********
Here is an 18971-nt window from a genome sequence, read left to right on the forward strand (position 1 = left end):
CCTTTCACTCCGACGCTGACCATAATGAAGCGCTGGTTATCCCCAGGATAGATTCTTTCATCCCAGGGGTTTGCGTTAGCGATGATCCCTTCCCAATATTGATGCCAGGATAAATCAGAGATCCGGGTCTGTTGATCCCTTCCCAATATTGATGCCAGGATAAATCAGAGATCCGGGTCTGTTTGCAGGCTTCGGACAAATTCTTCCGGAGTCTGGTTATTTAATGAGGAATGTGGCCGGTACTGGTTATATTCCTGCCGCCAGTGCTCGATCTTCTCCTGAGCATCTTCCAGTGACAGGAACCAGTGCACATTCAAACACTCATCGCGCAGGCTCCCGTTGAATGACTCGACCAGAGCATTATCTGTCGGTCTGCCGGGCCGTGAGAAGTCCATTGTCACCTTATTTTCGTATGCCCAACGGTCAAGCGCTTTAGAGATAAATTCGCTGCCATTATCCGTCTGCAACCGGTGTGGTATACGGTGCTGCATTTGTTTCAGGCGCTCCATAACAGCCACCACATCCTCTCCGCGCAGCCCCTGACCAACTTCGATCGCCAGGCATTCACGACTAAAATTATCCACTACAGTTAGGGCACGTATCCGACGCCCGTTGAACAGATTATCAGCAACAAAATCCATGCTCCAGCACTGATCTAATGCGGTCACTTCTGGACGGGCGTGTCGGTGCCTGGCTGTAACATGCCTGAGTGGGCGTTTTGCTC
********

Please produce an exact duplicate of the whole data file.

Here is an 18971-nt window from a genome sequence, read left to right on the forward strand (position 1 = left end):
CCTTTCACTCCGACGCTGACCATAATGAAGCGCTGGTTATCCCCAGGATAGATTCTTTCATCCCAGGGGTTTGCGTTAGCGATGATCCCTTCCCAATATTGATGCCAGGATAAATCAGAGATCCGGGTCTGTTGATCCCTTCCCAATATTGATGCCAGGATAAATCAGAGATCCGGGTCTGTTTGCAGGCTTCGGACAAATTCTTCCGGAGTCTGGTTATTTAATGAGGAATGTGGCCGGTACTGGTTATATTCCTGCCGCCAGTGCTCGATCTTCTCCTGAGCATCTTCCAGTGACAGGAACCAGTGCACATTCAAACACTCATCGCGCAGGCTCCCGTTGAATGACTCGACCAGAGCATTATCTGTCGGTCTGCCGGGCCGTGAGAAGTCCATTGTCACCTTATTTTCGTATGCCCAACGGTCAAGCGCTTTAGAGATAAATTCGCTGCCATTATCCGTCTGCAACCGGTGTGGTATACGGTGCTGCATTTGTTTCAGGCGCTCCATAACAGCCACCACATCCTCTCCGCGCAGCCCCTGACCAACTTCGATCGCCAGGCATTCACGACTAAAATTATCCACTACAGTTAGGGCACGTATCCGACGCCCGTTGAACAGATTATCAGCAACAAAATCCATGCTCCAGCACTGATCTAATGCGGTCACTTCTGGACGGGCGTGTCGGTGCCTGGCTGTAACATGCCTGAGTGGGCGTTTTGCTC